Back in the mid-1990s, the cost to apply wasn’t so high, Robinson says, and it was a fabulous way to help the nurses feel valued. "We didn’t have a high turnover rate, and we had low vacancy rates," she notes. "It wasn’t about what it could do for our recruiting and retention efforts. It was that we knew we met the standards and felt we deserved and our nurses deserved to be recognized for that."
The numbers tell the tale
Now it’s a great big plus that helps with recruitment, says Robinson. "In California, we are 49th of 50 states in number of nurses per 1,000 population. If we recruit from within our own region, we are taking nurses from other hospitals. Having this kind of national recognition helps us recruit from out of state."
Despite the dire situation in California, UCDMC still maintains turnover and vacancy rates that are below the national average. Turnover is 8.8%, which is higher than it was a year or so ago. "We are starting to see nurses retire, and we are having to hire younger, less- experienced nurses, which we didn’t have to do before, says Robinson. The vacancy rate is about 7%, down from a high last year of 10.5%. Part of that is because about 200 nursing positions that were added in the last two years were eliminated due to budget cuts. Still, the numbers are lower than the national average.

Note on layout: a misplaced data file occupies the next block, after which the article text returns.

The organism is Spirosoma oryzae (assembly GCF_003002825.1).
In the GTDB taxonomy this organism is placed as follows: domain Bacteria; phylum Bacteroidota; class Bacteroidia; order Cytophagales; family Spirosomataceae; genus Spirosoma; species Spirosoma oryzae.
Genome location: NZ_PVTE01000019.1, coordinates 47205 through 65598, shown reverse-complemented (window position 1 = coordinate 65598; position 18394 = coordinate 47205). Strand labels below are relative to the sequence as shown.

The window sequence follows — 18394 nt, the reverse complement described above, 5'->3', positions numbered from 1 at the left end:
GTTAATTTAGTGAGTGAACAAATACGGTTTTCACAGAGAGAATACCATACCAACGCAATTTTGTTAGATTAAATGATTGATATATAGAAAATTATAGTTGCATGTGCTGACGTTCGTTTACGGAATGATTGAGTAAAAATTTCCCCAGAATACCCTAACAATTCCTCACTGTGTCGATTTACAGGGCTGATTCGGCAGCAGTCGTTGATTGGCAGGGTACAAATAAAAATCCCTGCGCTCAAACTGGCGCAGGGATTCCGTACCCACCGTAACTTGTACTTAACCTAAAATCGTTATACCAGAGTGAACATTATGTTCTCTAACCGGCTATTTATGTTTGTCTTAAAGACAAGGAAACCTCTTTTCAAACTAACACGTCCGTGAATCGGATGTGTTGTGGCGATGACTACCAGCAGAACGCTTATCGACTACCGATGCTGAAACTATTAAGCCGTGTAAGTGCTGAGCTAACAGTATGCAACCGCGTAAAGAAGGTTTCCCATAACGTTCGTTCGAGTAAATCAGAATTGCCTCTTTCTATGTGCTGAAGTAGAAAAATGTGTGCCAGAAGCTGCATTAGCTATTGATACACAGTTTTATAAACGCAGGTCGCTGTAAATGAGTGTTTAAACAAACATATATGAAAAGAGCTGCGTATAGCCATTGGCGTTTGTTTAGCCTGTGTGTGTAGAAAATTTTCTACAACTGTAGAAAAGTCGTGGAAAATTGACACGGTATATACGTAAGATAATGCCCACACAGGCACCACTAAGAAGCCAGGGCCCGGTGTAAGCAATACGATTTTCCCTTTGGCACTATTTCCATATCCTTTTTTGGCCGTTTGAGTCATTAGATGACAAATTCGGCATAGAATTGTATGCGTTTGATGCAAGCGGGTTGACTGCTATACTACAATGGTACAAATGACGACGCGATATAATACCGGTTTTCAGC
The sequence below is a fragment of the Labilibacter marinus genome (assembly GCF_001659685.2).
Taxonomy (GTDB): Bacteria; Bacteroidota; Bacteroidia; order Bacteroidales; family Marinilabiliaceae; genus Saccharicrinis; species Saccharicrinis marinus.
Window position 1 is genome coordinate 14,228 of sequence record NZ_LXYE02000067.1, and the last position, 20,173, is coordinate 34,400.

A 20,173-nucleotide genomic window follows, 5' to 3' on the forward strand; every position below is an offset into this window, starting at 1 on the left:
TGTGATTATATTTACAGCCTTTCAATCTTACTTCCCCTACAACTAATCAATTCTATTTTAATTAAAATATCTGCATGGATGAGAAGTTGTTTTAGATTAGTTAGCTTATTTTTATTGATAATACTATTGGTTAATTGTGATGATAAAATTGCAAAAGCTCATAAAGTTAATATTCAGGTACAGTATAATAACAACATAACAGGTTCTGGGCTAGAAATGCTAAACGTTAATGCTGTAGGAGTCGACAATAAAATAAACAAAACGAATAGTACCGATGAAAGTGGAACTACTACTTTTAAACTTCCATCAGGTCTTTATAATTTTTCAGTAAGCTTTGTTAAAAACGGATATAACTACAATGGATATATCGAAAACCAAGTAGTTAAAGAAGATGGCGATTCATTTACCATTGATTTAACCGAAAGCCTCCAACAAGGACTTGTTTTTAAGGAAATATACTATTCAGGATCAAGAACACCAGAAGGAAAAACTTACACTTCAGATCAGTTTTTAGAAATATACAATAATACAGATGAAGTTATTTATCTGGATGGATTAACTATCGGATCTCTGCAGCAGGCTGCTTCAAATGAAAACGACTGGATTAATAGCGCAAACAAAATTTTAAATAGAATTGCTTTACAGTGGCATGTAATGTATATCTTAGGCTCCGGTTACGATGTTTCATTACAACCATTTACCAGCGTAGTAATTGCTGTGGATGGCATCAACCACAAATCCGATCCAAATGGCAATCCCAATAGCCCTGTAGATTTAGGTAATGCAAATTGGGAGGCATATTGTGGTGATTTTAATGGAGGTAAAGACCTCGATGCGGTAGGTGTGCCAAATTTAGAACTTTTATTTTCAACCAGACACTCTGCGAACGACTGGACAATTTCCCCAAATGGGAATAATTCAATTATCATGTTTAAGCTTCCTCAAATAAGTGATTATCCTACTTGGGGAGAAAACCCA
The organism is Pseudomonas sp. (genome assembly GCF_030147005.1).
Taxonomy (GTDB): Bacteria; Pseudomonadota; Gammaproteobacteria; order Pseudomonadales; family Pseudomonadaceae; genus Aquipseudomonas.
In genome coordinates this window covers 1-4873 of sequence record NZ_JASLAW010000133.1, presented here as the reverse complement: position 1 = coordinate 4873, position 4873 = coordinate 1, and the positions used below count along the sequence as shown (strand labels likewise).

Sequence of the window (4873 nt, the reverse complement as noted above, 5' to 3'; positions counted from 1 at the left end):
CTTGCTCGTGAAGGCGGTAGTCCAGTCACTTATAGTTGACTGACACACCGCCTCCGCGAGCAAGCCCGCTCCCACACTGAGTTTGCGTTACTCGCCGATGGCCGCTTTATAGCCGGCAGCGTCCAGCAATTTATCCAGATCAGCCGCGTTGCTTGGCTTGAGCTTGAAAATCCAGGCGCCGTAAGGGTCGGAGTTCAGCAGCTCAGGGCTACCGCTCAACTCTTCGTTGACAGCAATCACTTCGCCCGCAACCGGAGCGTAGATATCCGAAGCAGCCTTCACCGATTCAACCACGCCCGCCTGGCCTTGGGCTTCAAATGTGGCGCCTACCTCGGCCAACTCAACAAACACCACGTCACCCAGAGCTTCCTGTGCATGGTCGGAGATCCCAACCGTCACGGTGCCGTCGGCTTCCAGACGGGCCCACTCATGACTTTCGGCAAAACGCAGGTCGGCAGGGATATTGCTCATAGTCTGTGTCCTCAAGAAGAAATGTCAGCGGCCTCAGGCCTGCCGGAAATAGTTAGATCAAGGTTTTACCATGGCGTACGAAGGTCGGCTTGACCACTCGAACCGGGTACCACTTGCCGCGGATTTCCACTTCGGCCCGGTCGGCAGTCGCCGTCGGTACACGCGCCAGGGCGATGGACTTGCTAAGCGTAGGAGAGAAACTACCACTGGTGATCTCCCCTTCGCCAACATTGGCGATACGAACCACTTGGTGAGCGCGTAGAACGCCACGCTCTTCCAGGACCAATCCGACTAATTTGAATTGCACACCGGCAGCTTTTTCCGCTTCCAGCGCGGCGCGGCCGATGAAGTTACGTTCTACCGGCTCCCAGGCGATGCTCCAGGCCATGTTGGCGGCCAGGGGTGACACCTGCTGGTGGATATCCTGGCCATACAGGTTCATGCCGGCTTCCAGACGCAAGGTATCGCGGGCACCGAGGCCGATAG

Oddly, Robinson says the most visible recruiting impact being a Magnet hospital has had at UCDMC seems to be with physicians. "For certain specialties, our Magnet status has been a factor in getting some physicians to come here." It also helps with retention of a variety of positions. "Creating a better working environment for the nurse means it’s a better work environment for everyone," she says.
Another benefit which is only just starting to become apparent is the ability to benchmark all sorts of data with other Magnet facilities. "The first four years we were a Magnet hospital the numbers just grew at a snail’s pace," says Broom. "At the end of six years, there were only like 16 facilities. Now we are starting to get the critical mass where the outcomes data related to nursing are apparent. We will soon be able to justify with numbers that the cost of the program is worth it."